Updates and Articles, Blogs, and News Releases
August 13, 2014
ANCHORAGE, AK – The final six repairs to homes in Circle damaged as a result of last year’s spring breakup flooding along the Yukon River have been completed thanks to a united effort that included faith-based skilled volunteers, the State of Alaska and the Federal Emergency Management Agency.For more than six weeks, 27 Mennonite Disaster Service volunteers worked nearly 3,000 hours to complete the final repairs. Last summer, 27 Mennonite volunteers, three of whom returned to Circle this year, completed work on eight homes in the Interior Alaska community.
August 5, 2014
ANCHORAGE, AK – Volunteers with the Disciples of Christ have returned home after repairing nine homes in Alaska that were damaged by last year’s spring breakup flooding along the Yukon River. Last summer, the volunteers completed repairs to seven homes in Hughes. This July, a team of 11 volunteers, three of whom returned for a second season, finished construction on two homes in Emmonak.“It went really well,” said Disciples of Christ Volunteer Team Leader, David Bell. “We were able to get on the ground and start working right away. Before we knew it, everything was completed.”
July 10, 2014
ANCHORAGE, AK – Faith-based organizations in Anchorage and Fairbanks are welcoming hundreds of volunteers with open arms, providing them food, transportation and shelter as they prepare for the final leg of a journey to help rebuild communities hit by last year’s flooding and ice jams along the Yukon River. Armed with a wide range of construction skills, men and women from across the country began arriving in Fairbanks on the first of June and more arrived in Anchorage starting the first of July.
June 20, 2014
ANCHORAGE, ALASKA – One year has passed since the thunder of ballistic ice loomed over several Interior Alaskan communities that witnessed record-level floods in May 2013. Today, the sound of hammers, saws and power tools heralds in the start of construction season as volunteers and residents work to complete recovery efforts initiated last summer in Alakanuk, Circle, Emmonak and Galena.
June 6, 2014
ANCHORAGE, Alaska – The first teams of skilled volunteers arrived in Alaska earlier this week to continue rebuilding efforts in four Interior communities affected by the 2013 floods. The State of Alaska has been working closely with the Federal Emergency Management Agency to ensure a speedy recovery on all fronts, which includes bringing volunteers to the state.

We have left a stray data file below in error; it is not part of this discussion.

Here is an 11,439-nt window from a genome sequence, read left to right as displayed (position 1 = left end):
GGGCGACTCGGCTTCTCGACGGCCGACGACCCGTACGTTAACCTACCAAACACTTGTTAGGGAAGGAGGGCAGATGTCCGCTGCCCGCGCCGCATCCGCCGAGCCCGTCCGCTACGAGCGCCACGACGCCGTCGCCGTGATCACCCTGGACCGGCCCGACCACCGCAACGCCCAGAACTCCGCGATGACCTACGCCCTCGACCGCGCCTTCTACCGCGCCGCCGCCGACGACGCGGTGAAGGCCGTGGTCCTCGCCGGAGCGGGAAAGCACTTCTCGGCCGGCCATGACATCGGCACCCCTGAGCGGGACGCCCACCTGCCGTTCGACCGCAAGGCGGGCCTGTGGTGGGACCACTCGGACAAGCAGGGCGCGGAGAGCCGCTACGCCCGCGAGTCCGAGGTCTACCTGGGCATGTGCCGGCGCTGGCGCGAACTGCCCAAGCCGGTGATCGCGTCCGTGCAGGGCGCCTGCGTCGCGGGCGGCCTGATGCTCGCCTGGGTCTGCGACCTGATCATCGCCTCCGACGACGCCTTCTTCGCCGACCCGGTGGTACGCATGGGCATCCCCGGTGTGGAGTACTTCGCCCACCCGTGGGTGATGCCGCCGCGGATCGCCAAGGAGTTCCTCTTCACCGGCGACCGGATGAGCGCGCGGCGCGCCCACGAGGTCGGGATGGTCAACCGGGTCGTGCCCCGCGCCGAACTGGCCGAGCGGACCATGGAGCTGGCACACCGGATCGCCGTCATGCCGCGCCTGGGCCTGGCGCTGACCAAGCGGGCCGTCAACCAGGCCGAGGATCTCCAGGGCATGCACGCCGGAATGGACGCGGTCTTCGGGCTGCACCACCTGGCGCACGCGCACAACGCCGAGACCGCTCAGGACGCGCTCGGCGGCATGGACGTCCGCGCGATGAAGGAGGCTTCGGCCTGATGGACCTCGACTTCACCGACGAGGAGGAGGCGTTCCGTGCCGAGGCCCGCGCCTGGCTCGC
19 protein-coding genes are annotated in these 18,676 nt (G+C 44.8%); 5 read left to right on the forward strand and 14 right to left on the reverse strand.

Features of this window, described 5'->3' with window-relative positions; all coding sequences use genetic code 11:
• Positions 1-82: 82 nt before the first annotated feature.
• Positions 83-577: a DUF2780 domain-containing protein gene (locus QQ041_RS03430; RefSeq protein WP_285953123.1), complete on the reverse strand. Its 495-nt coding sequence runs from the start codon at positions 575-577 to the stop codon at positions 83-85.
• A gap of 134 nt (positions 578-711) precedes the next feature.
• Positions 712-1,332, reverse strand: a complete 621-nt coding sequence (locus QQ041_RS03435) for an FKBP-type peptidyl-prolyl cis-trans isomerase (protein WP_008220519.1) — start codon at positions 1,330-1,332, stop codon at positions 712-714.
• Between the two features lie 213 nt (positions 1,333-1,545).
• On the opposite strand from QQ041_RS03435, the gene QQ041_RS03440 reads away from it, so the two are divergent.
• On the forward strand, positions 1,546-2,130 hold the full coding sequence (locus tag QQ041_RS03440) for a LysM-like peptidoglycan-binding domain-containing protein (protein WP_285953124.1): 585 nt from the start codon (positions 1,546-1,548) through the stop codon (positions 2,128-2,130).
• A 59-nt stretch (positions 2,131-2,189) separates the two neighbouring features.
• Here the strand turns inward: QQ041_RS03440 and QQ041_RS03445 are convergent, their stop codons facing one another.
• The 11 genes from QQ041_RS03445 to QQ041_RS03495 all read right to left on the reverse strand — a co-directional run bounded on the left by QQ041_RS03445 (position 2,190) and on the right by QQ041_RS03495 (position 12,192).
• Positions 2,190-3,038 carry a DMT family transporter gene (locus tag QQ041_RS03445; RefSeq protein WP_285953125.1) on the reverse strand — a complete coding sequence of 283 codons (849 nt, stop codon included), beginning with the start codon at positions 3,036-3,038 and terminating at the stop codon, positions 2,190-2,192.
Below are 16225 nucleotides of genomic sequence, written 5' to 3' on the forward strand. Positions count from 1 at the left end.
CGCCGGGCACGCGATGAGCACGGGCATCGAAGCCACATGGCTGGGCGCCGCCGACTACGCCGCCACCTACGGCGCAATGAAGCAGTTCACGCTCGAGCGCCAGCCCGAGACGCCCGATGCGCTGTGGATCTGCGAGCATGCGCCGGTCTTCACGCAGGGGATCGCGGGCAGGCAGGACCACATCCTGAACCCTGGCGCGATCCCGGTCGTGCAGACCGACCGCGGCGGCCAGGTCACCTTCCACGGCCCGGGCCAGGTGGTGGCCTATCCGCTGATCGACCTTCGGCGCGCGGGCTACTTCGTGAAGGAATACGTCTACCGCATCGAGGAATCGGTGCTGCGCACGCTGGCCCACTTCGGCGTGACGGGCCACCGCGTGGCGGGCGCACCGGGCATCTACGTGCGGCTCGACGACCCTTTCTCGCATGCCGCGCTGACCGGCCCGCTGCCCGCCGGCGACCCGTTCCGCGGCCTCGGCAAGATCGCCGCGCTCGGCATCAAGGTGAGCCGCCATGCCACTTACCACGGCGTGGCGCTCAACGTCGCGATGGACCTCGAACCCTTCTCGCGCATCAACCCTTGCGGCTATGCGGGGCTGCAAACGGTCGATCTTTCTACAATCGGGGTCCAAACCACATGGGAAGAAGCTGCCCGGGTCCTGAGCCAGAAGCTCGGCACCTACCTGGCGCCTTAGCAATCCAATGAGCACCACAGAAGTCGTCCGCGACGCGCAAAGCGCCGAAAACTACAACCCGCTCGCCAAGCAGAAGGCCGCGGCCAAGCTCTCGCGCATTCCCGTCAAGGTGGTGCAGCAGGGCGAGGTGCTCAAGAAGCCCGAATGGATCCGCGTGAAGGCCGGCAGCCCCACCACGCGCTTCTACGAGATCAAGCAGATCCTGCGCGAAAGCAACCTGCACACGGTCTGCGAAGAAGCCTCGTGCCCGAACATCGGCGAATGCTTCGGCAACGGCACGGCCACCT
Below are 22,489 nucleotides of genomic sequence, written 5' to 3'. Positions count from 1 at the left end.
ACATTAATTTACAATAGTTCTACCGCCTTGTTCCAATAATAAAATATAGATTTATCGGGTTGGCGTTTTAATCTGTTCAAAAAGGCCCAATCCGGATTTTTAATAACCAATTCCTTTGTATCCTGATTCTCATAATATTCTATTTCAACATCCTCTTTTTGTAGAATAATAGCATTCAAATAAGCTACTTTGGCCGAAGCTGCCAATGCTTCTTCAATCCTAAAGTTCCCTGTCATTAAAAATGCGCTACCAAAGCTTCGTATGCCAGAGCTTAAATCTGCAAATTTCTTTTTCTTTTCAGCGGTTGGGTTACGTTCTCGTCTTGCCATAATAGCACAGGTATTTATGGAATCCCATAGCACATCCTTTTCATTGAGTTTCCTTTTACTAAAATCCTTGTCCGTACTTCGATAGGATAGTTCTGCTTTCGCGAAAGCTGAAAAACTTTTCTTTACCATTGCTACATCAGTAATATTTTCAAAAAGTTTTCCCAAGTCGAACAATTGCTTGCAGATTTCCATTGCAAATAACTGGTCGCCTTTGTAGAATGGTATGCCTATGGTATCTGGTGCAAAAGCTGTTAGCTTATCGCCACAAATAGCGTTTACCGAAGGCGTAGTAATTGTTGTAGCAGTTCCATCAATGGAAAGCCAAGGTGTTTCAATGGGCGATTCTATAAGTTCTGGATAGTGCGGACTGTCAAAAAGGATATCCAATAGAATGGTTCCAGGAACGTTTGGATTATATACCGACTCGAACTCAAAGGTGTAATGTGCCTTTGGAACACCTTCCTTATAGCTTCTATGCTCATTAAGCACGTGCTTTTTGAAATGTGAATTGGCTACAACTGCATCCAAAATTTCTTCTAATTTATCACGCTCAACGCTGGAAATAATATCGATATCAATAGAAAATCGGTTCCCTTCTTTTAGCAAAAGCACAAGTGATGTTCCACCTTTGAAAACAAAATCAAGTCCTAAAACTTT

May 28, 2014
Disaster Federal Register Notice
October 16, 2013
ANCHORAGE, Alaska - Alaska’s winters can bring deep cold, high winds, floods, avalanches and more. The key to surviving any unexpected weather hazard is preparation, according to state and federal emergency management officials.“We urge all Alaskans to plan ahead for the dangerous threats our winters bring,” said State Coordinating Officer Bryan Fisher of the Alaska Division of Homeland Security and Emergency Management. “Advance preparation is key to remaining self-reliant and ensuring the safety of our families during hazardous situations.”
October 10, 2013
HUGHES, Alaska – On a late September afternoon sprinkled with snow flurries, eight young adults in mud-streaked protective bodysuits and breathing masks installed blankets of insulation to the underside of a weather-worn cabin in the Alaskan Bush.Two of them partnered off to move 8-foot by 4-foot sheets of plywood from a nearby shed to the house, while five others dragged themselves through the soggy soil in a tiny crawl space to fasten thermal lining to the underbelly of the home.
October 3, 2013
ANCHORAGE, Alaska — Many survivors affected by the spring floods are now back in warm, safe and familiar surroundings thanks to the many volunteer groups who contributed their time and skills to help survivors return home.
October 3, 2013
CIRCLE, Alaska – Four months ago, this small native village in northeastern Alaska was left devastated by some of the worst Yukon River flooding seen here in years. Floodwaters had inundated many homes, while mammoth missiles of river ice, known in Alaska as “ballistic ice,” had driven others hundreds of feet from their foundations. Debris and enormous chunks of ice littered the streets.